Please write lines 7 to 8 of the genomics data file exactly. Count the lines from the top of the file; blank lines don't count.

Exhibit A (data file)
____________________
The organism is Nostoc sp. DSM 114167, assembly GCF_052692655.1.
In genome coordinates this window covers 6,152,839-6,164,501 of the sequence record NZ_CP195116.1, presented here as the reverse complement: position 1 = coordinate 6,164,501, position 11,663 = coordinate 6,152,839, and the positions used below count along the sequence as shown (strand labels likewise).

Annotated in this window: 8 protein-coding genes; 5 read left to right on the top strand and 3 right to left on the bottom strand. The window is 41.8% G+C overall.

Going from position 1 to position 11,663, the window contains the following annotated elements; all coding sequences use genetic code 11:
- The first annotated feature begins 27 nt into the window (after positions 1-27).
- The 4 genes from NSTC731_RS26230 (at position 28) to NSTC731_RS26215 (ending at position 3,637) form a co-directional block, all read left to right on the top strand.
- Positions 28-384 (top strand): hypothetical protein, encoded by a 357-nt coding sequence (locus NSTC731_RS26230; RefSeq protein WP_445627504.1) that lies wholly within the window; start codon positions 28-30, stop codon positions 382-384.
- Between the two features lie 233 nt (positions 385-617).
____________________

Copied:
- Positions 28-384 (top strand): hypothetical protein, encoded by a 357-nt coding sequence (locus NSTC731_RS26230; RefSeq protein WP_445627504.1) that lies wholly within the window; start codon positions 28-30, stop codon positions 382-384.
- Between the two features lie 233 nt (positions 385-617).